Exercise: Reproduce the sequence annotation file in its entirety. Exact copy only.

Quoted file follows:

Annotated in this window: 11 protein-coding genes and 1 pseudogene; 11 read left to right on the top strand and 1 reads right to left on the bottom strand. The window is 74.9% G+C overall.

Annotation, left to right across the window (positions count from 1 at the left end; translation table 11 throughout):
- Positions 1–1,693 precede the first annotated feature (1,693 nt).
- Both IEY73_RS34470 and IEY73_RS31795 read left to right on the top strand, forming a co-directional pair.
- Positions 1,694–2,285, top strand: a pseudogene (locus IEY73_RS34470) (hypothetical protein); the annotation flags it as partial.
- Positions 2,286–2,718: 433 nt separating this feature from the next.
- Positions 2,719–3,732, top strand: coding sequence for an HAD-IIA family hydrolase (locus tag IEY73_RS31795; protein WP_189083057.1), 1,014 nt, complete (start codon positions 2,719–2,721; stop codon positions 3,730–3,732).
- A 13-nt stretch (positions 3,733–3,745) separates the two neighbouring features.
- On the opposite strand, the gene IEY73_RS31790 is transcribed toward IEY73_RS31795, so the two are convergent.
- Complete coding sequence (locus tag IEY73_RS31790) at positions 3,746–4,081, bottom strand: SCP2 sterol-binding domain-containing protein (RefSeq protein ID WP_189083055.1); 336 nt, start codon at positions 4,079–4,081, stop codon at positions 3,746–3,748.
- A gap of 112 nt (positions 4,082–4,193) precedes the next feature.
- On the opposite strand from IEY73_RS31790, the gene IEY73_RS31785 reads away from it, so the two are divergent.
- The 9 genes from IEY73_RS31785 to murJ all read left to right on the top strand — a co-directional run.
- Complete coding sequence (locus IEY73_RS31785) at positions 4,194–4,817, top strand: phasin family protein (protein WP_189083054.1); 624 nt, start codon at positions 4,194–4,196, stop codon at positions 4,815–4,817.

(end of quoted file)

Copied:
Annotated in this window: 11 protein-coding genes and 1 pseudogene; 11 read left to right on the top strand and 1 reads right to left on the bottom strand. The window is 74.9% G+C overall.

Annotation, left to right across the window (positions count from 1 at the left end; translation table 11 throughout):
- Positions 1–1,693 precede the first annotated feature (1,693 nt).
- Both IEY73_RS34470 and IEY73_RS31795 read left to right on the top strand, forming a co-directional pair.
- Positions 1,694–2,285, top strand: a pseudogene (locus IEY73_RS34470) (hypothetical protein); the annotation flags it as partial.
- Positions 2,286–2,718: 433 nt separating this feature from the next.
- Positions 2,719–3,732, top strand: coding sequence for an HAD-IIA family hydrolase (locus tag IEY73_RS31795; protein WP_189083057.1), 1,014 nt, complete (start codon positions 2,719–2,721; stop codon positions 3,730–3,732).
- A 13-nt stretch (positions 3,733–3,745) separates the two neighbouring features.
- On the opposite strand, the gene IEY73_RS31790 is transcribed toward IEY73_RS31795, so the two are convergent.
- Complete coding sequence (locus tag IEY73_RS31790) at positions 3,746–4,081, bottom strand: SCP2 sterol-binding domain-containing protein (RefSeq protein ID WP_189083055.1); 336 nt, start codon at positions 4,079–4,081, stop codon at positions 3,746–3,748.
- A gap of 112 nt (positions 4,082–4,193) precedes the next feature.
- On the opposite strand from IEY73_RS31790, the gene IEY73_RS31785 reads away from it, so the two are divergent.
- The 9 genes from IEY73_RS31785 to murJ all read left to right on the top strand — a co-directional run.
- Complete coding sequence (locus IEY73_RS31785) at positions 4,194–4,817, top strand: phasin family protein (protein WP_189083054.1); 624 nt, start codon at positions 4,194–4,196, stop codon at positions 4,815–4,817.